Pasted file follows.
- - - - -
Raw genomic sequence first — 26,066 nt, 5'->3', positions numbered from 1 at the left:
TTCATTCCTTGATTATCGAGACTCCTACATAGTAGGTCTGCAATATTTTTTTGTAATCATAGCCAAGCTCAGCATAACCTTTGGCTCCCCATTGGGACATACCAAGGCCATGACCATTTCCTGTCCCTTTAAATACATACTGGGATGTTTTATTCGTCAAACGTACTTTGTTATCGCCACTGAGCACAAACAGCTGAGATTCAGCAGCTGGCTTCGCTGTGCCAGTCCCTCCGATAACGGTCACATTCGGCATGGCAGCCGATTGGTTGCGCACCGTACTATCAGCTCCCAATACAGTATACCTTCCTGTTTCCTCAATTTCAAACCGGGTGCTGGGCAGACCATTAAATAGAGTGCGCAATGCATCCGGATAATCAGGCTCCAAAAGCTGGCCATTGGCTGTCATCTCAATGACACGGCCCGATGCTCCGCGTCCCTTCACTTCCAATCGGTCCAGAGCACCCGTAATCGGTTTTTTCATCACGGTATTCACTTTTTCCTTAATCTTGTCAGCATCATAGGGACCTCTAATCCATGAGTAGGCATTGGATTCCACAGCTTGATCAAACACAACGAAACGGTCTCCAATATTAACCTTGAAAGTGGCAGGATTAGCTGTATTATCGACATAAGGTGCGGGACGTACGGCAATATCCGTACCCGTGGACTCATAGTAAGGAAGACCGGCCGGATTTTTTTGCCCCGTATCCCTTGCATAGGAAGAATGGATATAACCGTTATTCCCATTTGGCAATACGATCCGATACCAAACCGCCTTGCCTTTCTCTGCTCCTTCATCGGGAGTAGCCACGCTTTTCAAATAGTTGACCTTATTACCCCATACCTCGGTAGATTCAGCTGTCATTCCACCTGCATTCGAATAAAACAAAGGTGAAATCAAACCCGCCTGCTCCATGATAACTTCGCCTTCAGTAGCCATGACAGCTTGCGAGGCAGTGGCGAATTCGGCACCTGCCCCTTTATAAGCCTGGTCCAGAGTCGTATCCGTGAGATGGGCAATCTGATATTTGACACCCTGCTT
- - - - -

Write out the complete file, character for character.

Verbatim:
Raw genomic sequence first — 26,066 nt, 5'->3', positions numbered from 1 at the left:
TTCATTCCTTGATTATCGAGACTCCTACATAGTAGGTCTGCAATATTTTTTTGTAATCATAGCCAAGCTCAGCATAACCTTTGGCTCCCCATTGGGACATACCAAGGCCATGACCATTTCCTGTCCCTTTAAATACATACTGGGATGTTTTATTCGTCAAACGTACTTTGTTATCGCCACTGAGCACAAACAGCTGAGATTCAGCAGCTGGCTTCGCTGTGCCAGTCCCTCCGATAACGGTCACATTCGGCATGGCAGCCGATTGGTTGCGCACCGTACTATCAGCTCCCAATACAGTATACCTTCCTGTTTCCTCAATTTCAAACCGGGTGCTGGGCAGACCATTAAATAGAGTGCGCAATGCATCCGGATAATCAGGCTCCAAAAGCTGGCCATTGGCTGTCATCTCAATGACACGGCCCGATGCTCCGCGTCCCTTCACTTCCAATCGGTCCAGAGCACCCGTAATCGGTTTTTTCATCACGGTATTCACTTTTTCCTTAATCTTGTCAGCATCATAGGGACCTCTAATCCATGAGTAGGCATTGGATTCCACAGCTTGATCAAACACAACGAAACGGTCTCCAATATTAACCTTGAAAGTGGCAGGATTAGCTGTATTATCGACATAAGGTGCGGGACGTACGGCAATATCCGTACCCGTGGACTCATAGTAAGGAAGACCGGCCGGATTTTTTTGCCCCGTATCCCTTGCATAGGAAGAATGGATATAACCGTTATTCCCATTTGGCAATACGATCCGATACCAAACCGCCTTGCCTTTCTCTGCTCCTTCATCGGGAGTAGCCACGCTTTTCAAATAGTTGACCTTATTACCCCATACCTCGGTAGATTCAGCTGTCATTCCACCTGCATTCGAATAAAACAAAGGTGAAATCAAACCCGCCTGCTCCATGATAACTTCGCCTTCAGTAGCCATGACAGCTTGCGAGGCAGTGGCGAATTCGGCACCTGCCCCTTTATAAGCCTGGTCCAGAGTCGTATCCGTGAGATGGGCAATCTGATATTTGACACCCTGCTT